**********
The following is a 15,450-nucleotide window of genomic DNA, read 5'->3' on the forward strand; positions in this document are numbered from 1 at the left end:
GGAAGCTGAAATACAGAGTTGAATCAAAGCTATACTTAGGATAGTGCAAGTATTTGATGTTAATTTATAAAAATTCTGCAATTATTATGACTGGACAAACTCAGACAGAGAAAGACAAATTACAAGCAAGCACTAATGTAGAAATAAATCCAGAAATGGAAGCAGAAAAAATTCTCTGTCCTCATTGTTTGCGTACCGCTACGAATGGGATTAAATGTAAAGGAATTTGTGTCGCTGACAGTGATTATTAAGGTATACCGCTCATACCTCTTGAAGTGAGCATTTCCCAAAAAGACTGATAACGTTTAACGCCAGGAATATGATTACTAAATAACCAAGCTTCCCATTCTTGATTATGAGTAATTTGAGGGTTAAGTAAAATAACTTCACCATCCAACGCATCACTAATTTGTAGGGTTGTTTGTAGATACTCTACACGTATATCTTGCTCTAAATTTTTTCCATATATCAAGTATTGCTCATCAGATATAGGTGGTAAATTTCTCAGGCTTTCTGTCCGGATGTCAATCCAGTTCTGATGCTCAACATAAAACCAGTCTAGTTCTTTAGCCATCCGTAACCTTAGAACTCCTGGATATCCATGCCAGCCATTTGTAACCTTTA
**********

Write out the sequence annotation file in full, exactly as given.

The following is a 15,450-nucleotide window of genomic DNA, read 5'->3' on the forward strand; positions in this document are numbered from 1 at the left end:
GGAAGCTGAAATACAGAGTTGAATCAAAGCTATACTTAGGATAGTGCAAGTATTTGATGTTAATTTATAAAAATTCTGCAATTATTATGACTGGACAAACTCAGACAGAGAAAGACAAATTACAAGCAAGCACTAATGTAGAAATAAATCCAGAAATGGAAGCAGAAAAAATTCTCTGTCCTCATTGTTTGCGTACCGCTACGAATGGGATTAAATGTAAAGGAATTTGTGTCGCTGACAGTGATTATTAAGGTATACCGCTCATACCTCTTGAAGTGAGCATTTCCCAAAAAGACTGATAACGTTTAACGCCAGGAATATGATTACTAAATAACCAAGCTTCCCATTCTTGATTATGAGTAATTTGAGGGTTAAGTAAAATAACTTCACCATCCAACGCATCACTAATTTGTAGGGTTGTTTGTAGATACTCTACACGTATATCTTGCTCTAAATTTTTTCCATATATCAAGTATTGCTCATCAGATATAGGTGGTAAATTTCTCAGGCTTTCTGTCCGGATGTCAATCCAGTTCTGATGCTCAACATAAAACCAGTCTAGTTCTTTAGCCATCCGTAACCTTAGAACTCCTGGATATCCATGCCAGCCATTTGTAACCTTTA